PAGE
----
This leads to my mother-in-law, who is more traditional, and who, when she discovered that my partner had failed to buy me an engagement ring, launched a full-out campaign. After failing to directly convince him, she turned to recruited my father-in-law, who told my partner, “Sometimes women want things, even if they don’t say so.” This tactic also failed, so my mother-in-law turned to me. Our conversation went something like this: (MIL) “Oh, I’m so happy for you! But don’t you want a ring?” (Me) Nope. I don’t wear jewelry and I told your son I didn’t want one. (MIL) “But really? There are so many nice ones! I can speak to him for you if you want.” (Me) “No, really, I don’t want a ring.” Picture this conversation on repeat for about 20 minutes and you’ll get the gist. We thought we’d finally conveyed the message, but then Christmas came around. As she shopped in department stores, my partner would receive phone calls along the lines of: (MIL) “Hi Honey. I’m at Macys. They are having a great sale on rings. Should I buy one for you to give her?” (My partner) “No, Ma. We went over this. No ring.” And so on, so forth.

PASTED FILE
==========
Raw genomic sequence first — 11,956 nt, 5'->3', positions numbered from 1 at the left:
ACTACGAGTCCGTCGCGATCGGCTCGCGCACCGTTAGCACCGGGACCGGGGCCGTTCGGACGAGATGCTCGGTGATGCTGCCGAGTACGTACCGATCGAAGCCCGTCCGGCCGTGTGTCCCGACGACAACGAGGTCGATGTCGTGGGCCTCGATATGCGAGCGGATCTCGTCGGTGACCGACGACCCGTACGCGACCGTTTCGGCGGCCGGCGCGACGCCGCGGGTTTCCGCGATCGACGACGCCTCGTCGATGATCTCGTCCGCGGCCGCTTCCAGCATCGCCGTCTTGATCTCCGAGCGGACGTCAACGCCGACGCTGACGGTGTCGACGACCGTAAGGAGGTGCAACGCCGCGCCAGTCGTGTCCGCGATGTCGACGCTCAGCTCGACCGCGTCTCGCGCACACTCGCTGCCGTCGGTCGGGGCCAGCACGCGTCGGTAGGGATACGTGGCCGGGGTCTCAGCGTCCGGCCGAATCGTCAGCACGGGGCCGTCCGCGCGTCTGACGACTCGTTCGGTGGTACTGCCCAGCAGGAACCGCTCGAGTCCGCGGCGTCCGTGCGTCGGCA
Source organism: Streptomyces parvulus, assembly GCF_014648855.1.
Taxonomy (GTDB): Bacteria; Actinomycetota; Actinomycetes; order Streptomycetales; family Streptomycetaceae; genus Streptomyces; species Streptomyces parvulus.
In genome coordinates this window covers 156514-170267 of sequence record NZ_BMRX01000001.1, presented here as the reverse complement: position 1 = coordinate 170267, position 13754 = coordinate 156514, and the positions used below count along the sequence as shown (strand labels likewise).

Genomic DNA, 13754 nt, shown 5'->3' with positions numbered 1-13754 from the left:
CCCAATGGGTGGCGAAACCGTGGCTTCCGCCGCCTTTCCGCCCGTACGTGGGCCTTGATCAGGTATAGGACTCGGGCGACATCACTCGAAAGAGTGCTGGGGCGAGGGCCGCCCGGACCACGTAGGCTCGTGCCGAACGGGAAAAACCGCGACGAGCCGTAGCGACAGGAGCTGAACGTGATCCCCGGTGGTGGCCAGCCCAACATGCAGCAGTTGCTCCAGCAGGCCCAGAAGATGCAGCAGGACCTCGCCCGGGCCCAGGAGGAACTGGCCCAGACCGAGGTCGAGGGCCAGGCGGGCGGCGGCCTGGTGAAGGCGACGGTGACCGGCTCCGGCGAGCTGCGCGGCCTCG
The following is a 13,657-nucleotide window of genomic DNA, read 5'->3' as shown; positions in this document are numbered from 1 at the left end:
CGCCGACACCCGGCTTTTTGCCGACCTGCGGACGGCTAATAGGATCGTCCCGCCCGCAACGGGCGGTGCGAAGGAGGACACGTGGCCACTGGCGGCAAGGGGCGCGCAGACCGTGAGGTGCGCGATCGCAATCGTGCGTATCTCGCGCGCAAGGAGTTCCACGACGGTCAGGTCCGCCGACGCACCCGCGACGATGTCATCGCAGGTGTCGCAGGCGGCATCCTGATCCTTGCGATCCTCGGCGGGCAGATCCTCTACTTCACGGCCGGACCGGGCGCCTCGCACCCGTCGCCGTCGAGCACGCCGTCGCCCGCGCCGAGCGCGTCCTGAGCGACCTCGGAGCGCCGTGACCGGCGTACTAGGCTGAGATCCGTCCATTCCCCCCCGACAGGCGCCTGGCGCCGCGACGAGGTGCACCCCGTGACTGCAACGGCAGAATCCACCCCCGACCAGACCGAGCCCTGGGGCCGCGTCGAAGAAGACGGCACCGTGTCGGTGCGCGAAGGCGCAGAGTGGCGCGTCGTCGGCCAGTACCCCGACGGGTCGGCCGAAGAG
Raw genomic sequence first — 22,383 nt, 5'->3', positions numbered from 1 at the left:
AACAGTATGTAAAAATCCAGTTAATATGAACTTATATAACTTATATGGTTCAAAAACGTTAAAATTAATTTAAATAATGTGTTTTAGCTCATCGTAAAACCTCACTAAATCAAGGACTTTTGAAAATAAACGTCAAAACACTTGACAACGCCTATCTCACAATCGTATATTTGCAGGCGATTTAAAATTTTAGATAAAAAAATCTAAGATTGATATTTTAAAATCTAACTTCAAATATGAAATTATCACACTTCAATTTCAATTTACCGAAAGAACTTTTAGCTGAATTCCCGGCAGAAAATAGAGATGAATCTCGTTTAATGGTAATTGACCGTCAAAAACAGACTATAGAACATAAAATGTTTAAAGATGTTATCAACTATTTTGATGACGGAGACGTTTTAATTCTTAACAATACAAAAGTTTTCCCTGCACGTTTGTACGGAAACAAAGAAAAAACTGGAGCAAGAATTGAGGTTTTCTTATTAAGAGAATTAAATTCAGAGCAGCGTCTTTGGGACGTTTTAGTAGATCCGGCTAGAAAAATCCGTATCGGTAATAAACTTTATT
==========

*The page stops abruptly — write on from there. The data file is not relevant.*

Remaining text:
I should add here that I love my in-laws-to-be. The reason I share this story, however, is to give a sense of the uphill battle involved in fighting off the Wedding Industrial Complex. Our families and friends are happy for us, to be sure. But would they feel more comfortable, more at ease, if we were to conform to the expected wedding conventions? My guess is probably so, but I’m not particularly worried about all of that. I’m more concerned about spending time with my partner and our families, and building happiness in our everyday lives.